Voices: Is this the most offensive lingerie ad ever?

Members of Great Britain’s Rugby 7’s team have posed in their knickers in a lingerie ad  (Bluebella)
Members of Great Britain’s Rugby 7’s team have posed in their knickers in a lingerie ad (Bluebella)

Alright, girls? Can you pull up your knickers a bit, darling… and put your arm round your friend? That’s it – show off that pretty little bra. And snap!

This is not a Page Three photoshoot, or an OnlyFans promo. It’s not even a dodgy photographer having his fondest “naive model” fantasies met in an east London studio. In fact, it’s a new ad campaign in which Team GB’s Olympic rugby players pose in lingerie. The hashtag – and these days, there’s always a hashtag – is #strongisbeautiful. And it’s dividing social media.

The brand Bluebella explained itself, saying: “Ahead of an exciting summer of sport, we asked acclaimed international rugby players Celia Quansah, Ellie Boatman and Jasmin Joyce, to come together and celebrate their strength and dedication to their field.”

These powerful and successful sportswomen did this wearing sheer bras, basques, teddies and suspenders, arms entwined on a rugby pitch. Girl power! It is as if we’ve hurtled back in our Hot Tub Time Machine to the ’90s, the last time prancing about in lacy knickers was termed “empowering”, usually by blokes with a magazine to sell.

It’s easy to imagine what spurious arguments were mooted in the lingerie planning meeting – “It shows you can be sporty and feminine!” “It’s a great way to encourage young women into sport!”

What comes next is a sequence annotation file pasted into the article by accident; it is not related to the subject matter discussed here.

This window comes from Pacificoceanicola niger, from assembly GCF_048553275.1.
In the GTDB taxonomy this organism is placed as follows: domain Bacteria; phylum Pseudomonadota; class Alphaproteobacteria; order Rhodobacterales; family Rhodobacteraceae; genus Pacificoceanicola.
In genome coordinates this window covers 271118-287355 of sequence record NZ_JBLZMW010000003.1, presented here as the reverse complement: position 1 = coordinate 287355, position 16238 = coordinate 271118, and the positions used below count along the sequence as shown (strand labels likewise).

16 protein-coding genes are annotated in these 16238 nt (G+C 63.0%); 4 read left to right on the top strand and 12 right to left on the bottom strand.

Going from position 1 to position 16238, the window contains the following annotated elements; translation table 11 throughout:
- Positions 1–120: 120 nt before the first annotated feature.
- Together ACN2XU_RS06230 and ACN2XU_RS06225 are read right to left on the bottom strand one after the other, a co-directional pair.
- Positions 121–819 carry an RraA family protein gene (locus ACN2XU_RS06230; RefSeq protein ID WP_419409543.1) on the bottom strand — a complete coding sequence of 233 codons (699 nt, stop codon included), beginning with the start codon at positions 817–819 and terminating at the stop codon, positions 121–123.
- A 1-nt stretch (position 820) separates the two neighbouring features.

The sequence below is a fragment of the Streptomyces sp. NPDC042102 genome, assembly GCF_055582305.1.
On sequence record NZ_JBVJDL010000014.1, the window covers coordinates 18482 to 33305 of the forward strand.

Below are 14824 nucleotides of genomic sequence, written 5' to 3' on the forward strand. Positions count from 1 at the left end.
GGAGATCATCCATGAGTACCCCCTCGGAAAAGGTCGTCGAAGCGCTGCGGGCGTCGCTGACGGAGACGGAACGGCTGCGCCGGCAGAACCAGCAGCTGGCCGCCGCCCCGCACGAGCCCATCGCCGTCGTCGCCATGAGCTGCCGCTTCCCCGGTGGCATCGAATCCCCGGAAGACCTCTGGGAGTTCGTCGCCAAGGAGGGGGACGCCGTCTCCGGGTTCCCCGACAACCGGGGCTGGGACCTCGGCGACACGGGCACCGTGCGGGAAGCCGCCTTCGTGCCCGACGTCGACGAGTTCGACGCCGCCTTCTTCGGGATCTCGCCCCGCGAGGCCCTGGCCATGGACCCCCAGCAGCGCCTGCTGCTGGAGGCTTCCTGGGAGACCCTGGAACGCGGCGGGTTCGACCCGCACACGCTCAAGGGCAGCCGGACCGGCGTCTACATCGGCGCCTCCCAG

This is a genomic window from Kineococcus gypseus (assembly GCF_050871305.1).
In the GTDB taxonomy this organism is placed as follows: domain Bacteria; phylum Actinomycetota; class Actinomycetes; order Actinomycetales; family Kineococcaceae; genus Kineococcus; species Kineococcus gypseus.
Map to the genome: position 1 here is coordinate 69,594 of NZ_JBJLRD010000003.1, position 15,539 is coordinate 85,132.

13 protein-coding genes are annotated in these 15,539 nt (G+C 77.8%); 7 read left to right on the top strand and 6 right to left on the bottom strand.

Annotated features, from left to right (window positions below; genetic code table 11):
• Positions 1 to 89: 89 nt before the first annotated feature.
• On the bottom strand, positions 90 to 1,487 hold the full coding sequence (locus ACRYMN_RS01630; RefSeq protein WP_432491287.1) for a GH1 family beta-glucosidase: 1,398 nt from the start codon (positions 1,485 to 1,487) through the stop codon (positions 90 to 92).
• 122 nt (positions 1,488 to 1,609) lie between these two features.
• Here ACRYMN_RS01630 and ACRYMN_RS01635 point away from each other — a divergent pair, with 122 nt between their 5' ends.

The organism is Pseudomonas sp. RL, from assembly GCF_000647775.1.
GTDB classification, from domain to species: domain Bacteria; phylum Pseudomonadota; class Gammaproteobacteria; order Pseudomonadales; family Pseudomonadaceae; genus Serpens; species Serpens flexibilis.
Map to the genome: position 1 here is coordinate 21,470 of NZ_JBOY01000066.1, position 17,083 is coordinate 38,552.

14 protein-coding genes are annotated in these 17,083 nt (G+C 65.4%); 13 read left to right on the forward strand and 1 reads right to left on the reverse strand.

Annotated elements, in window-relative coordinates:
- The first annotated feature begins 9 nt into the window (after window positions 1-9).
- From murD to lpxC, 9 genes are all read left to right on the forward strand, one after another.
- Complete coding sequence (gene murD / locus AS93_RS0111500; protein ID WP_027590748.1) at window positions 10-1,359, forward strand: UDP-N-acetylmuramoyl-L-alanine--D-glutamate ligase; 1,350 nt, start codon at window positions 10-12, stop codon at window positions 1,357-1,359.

It’s not, though, is it? Because while the message that you can be both strong and attractive is a positive one, the women posing are all gorgeous, slim and confident. They may be rugby role models, but a teenager thinking about taking up the sport isn’t going to be swayed by a hot athletic girl in a pricy bra.

As the company correctly points out: “Nearly half of girls drop out of sports after age 13 and are three times more likely to drop out of sports than boys, with self-belief and body image concerns found to be key issues.” But is self-belief found in a tissue-wrapped basque? Is body image improved by clipping on scratchy suspenders? It seems unlikely.

Teen girls are bombarded with sexualised images of perfect female bodies, from Instagram to ads to celebrity shoots. It’s rare to get through a day without witnessing some beauty in her pants, pouting into the ether. It’s well established that these images can trigger anxiety, insecurity and disordered eating.

The lingerie-clad bodies of “strong” women are perfect in a different way – but they still showcase an unattainable goal. Little girls, too, who might dream of scoring a try are ill-served if their role models are posing in G-strings and corsets on the pitch.

Somewhere along the way, the “confidence” message has become hopelessly confused with the “looking sexy” message. You’d expect it of Love Island, where tweakments, mahogany tans and bikinis that are little more than skimpy metallic bunting are standard. But in this insistence, it’s a message so mixed it makes little sense to me.

If strong is beautiful, get strong, and wear whatever you like to hold your boobs steady. Yes, it should be entirely acceptable for young women to have muscles and enjoy chasing a muddy ball and still feel attractive. But there’s no equivalent ad campaign for men, permitting rugby internationals to indulge their whim for sexy underwear so ladies will still like them.

This is not the company’s first rodeo – last year, it was the Lionesses in black lace. But who’s really looking at these images and feeling waves of positivity? I’ve got a sneaking suspicion that it’s not teenage girls.

Apparently, this girl can… as long as she’s wearing sheer lace.